You’d have to agree, customer service has taken a *yuge leap this decade. From human backend interaction to artificial intelligence assistants – chatbots have officially taken over the world and people are ironically enjoying it. Over 80% of the 800 decision makers surveyed by Oracle said they are already using or they want to use chatbots for business by 2020.
The Chatbot Abode
Before we explore the branded chatbots, let’s learn where the chatbots live? There are five destinations they can take rest in:
- Social networks
- Virtual assistants
- Messaging apps
- Native websites
Brands With Revolutionizing Chatbots
Here are the ten brands using chatbots to change the way we deal with customers on all three levels of the buyer’s journey including awareness stage, consideration stage and decision stage.
Sephora is a renowned chain of beauty and personal care stores located in America, France, Middle East and UAE. It features over 250 brands along with its private label including a range of products targeted mostly at women.
The beauty brand has three chatbot assistants:
- Sephora Reservation Assistant – handles appointments for makeover
- Sephora Visual Artist – provides online face retouch with brand products
- Sephora on Kiki – a guide with tips, quiz, reviews, suggestions and solutions
These bots are not only prompt in providing assistance to customers, but are also engaging and entertaining. The Vice President of Sephora shared three things the brand learned from developing its bots: a) they’re not complicated, b) they survive on experimentation, and c) they’re a different social experience.
Bot Highlight: face recognition technology
Yes, she’s a doll alright but I’d say she’s a brand. Manufactured by Mattel, Barbie is a household name popular among both kids and adults. In fact, the craze is so over the top that some collectors spend thousands of dollars to hoard exclusive editions embellished with real stones or based on a unique theme.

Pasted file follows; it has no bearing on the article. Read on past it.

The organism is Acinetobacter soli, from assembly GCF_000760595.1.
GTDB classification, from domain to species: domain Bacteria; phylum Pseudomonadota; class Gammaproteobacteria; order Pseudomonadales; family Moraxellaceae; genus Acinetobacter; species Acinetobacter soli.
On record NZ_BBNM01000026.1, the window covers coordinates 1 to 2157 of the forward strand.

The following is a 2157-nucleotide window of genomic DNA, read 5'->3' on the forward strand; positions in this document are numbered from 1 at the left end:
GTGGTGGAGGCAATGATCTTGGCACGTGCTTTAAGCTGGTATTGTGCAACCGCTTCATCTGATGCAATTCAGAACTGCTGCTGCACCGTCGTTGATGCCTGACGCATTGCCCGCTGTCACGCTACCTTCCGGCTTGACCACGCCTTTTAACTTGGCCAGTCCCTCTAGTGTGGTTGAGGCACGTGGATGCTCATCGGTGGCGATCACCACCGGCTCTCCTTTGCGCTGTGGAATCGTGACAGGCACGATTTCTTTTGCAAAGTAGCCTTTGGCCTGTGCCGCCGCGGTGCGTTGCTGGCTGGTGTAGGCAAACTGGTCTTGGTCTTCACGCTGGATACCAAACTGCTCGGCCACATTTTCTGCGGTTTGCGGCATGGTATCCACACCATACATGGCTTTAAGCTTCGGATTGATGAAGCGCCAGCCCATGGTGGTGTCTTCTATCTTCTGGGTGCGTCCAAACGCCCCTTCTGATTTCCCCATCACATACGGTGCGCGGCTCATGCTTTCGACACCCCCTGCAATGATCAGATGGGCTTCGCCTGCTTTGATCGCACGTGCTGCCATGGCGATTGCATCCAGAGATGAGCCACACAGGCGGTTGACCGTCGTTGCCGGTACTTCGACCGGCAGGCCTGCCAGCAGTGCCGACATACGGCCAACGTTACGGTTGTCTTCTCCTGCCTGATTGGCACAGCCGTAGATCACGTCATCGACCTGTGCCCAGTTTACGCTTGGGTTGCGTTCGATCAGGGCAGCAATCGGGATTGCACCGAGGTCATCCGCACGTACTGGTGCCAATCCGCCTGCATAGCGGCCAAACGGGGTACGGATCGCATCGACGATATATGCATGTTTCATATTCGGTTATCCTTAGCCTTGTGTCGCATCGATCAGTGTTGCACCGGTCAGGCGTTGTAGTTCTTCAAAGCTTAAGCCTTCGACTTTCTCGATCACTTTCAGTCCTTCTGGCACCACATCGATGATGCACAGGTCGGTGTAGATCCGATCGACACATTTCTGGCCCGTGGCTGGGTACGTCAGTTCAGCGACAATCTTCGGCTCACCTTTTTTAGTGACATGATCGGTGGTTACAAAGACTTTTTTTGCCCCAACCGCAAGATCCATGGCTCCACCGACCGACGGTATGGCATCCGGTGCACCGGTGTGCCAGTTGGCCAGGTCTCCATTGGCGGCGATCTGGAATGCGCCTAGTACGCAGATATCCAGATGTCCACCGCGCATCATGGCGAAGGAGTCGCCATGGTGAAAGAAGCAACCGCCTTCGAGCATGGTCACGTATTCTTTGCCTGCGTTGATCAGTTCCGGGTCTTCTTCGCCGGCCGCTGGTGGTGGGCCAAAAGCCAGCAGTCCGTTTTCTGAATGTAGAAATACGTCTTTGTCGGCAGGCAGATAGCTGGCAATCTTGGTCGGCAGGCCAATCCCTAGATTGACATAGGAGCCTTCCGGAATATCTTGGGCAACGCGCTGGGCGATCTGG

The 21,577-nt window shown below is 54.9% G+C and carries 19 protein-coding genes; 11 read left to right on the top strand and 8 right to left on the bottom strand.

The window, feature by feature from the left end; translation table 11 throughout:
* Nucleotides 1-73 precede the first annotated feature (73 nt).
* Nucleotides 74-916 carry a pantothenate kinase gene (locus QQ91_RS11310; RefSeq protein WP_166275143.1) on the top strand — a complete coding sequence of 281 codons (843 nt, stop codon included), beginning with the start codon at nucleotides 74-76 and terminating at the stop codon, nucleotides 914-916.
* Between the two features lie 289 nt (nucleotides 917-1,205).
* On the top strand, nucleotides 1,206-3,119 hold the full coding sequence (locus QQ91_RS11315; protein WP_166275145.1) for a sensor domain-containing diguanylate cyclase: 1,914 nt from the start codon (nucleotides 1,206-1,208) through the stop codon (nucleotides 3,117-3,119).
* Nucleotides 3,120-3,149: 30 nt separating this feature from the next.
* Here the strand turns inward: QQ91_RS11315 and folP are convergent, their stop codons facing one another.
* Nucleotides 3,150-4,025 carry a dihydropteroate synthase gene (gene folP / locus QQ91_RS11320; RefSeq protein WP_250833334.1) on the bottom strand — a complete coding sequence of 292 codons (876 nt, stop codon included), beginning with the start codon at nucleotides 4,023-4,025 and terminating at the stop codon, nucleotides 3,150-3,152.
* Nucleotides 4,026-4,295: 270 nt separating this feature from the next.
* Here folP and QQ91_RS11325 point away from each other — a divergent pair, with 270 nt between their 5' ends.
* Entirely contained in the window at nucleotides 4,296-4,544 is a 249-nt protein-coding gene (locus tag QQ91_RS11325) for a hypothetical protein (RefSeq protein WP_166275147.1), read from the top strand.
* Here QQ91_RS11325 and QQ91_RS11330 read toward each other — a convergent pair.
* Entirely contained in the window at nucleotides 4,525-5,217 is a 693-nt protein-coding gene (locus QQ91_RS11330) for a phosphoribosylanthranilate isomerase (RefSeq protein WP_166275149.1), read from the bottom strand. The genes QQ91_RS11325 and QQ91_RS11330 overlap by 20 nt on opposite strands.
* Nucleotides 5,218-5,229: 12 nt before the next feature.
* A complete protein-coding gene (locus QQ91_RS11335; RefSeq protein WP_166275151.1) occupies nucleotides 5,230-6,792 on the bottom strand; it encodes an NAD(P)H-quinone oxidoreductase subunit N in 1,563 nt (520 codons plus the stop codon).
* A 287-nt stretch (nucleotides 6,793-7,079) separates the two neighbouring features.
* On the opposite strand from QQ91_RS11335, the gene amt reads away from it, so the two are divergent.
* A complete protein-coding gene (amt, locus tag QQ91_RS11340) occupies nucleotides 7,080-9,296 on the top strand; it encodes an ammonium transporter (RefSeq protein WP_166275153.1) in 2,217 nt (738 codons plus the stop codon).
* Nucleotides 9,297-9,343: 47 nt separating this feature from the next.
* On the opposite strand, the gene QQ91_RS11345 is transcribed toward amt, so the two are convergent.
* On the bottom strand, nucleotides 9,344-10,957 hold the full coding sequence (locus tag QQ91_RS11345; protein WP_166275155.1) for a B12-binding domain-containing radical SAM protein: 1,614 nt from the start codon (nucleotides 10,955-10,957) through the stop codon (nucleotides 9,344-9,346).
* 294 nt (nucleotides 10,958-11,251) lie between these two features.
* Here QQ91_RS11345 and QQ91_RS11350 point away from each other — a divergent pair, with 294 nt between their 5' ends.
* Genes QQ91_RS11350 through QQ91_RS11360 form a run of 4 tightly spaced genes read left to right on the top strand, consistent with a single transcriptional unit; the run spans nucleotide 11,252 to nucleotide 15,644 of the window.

Now the only thing missing from these plastic dolls was an ability to interact with its buyers on a one-on-one basis. Well, the Ai-powered chatbot Hello Barbie just nailed it. How many times do you get a chance to talk to a doll like a real person?
Script writers, developers and voice-over artists have all come together to create an unmatched experience for Barbie lovers. Her algorithms are pretty smart because they remember you from previous chat, so you don’t have to remind her about your details.
She is equipped with 8,000 phrases and 200 responses about music. It’s akin to voice search assistants like Google Home or Amazon Echo. The Hello Barbie doll is Wi-Fi enabled and speech recognition capability.
Bot Highlight: smart doll assistant
3) Whole Foods
We can’t deny our obsession with acronyms and emojis! Emojis are available in different styles and colors, based on a variety of themes. They originated from Japan and are now popular worldwide. Seeing the emoji user market, Whole Foods came up with a chatbot that helps people find recipes and locate items in store using food-related emojis.